Three factors account for the growth of ambulatory health care services. First, advances in medical technology, miniaturization, and portable medical equipment have made more diagnostic and surgical procedures possible outside the traditional hospital setting. Second, consumers have adopted a more proactive stance on where they will receive their health and medical care. Consumers often choose the hospital at which they wish to be treated, and the incidence of “doctor shopping” is common. Third, the mystique of medical and health care has been altered with the growth of paramedical professionals and standardized treatment practices.
Most of the early centers emphasized quick, convenient, minor emergency care. Many new centers have positioned themselves as convenient, personalized alternatives to primary care physicians’ practices. These operations typically employ aggressive, sophisticated marketing techniques, including branding, consistent logos and atmospherics, promotional incentives, and mass-media advertising (giving rise to vernacular designations such as “Doc-in-the-Box” and “McMedical”). Although ambulatory care facilities vary considerably among communities and owners, the following characteristics appear to be universal: (1) branding, (2) extended hours, (3) lower fees than emergency rooms, (4) no appointments necessary, (5) minor emergencies treated, (6) easy access and parking, (7) short waiting times, and (8) credit cards accepted.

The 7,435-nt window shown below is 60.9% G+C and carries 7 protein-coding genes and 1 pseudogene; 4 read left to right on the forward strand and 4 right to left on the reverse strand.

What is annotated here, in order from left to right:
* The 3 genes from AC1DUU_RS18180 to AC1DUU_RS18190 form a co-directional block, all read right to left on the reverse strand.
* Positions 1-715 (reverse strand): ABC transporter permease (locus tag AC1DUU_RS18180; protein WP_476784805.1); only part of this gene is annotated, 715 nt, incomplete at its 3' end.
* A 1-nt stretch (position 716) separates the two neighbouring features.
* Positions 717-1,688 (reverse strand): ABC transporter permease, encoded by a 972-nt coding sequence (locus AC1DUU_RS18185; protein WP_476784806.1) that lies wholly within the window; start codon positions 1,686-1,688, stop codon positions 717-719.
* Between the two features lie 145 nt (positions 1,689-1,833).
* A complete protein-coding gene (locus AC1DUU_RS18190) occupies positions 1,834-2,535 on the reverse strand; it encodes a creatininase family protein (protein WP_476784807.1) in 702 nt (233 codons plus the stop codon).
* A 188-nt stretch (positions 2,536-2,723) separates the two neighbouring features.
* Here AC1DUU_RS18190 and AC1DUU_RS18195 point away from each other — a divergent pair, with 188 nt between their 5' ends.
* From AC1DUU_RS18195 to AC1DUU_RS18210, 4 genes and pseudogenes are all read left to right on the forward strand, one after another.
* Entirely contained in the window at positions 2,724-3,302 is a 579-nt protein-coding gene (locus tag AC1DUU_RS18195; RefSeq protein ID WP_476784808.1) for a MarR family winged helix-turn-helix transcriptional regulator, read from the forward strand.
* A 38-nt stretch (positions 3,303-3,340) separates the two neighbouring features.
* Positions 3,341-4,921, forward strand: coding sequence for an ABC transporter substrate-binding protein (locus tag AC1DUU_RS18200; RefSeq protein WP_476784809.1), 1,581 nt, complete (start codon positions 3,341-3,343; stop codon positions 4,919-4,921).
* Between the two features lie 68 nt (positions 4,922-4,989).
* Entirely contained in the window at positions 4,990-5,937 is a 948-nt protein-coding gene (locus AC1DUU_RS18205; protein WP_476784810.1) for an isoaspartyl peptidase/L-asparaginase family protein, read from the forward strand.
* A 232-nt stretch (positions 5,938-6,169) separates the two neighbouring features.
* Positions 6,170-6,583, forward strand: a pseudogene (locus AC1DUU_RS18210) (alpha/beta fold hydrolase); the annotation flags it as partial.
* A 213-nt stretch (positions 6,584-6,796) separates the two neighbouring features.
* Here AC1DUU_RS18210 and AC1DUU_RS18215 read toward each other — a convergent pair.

PeaceMemorial Hospitalis a 600-bed, independent, not-for-profit, general hospital located on the southern periphery of a major western city. It is one of six general hospitals in the city and twenty in the county. It is financially stronger than most of the metropolitan-based hospitals in the United States. It is debt-free and has the highest overall occupancy rate among the city’s six general hospitals. Nevertheless, the hospital’s administration and board of trustees have serious concerns about its patient mix, which reflects unfavorable demographic shifts. Most of the population growth in recent years occurred in the suburban areas to the north, east, and west. These suburban areas attracted young, upwardly mobile families from the city. They also attracted thousands of families from other states—families drawn to the area’s dynamic, robust business climate.
As hospitals sprang up to serve the high-growth suburban areas, PMH found itself becoming increasingly dependent on inner-city residents, who have a higher median age and higher incidence of Medicare coverage. Without a stronger stable inflow of short-stay, privately insured patients, the financial health of the hospital would be jeopardized. Accordingly, in the summer of 1998, the board of trustees authorized a study to determine whether to open an ambulatory facility in the downtown area about ten blocks north of the hospital.
Downtown Health Clinic
The charter for the Downtown Health Clinic contained four objectives:
1. To expand the hospital’s referral base
2. To increase referrals of privately insured patients
3. To establish a liaison with the business community by addressing employers’ specific health needs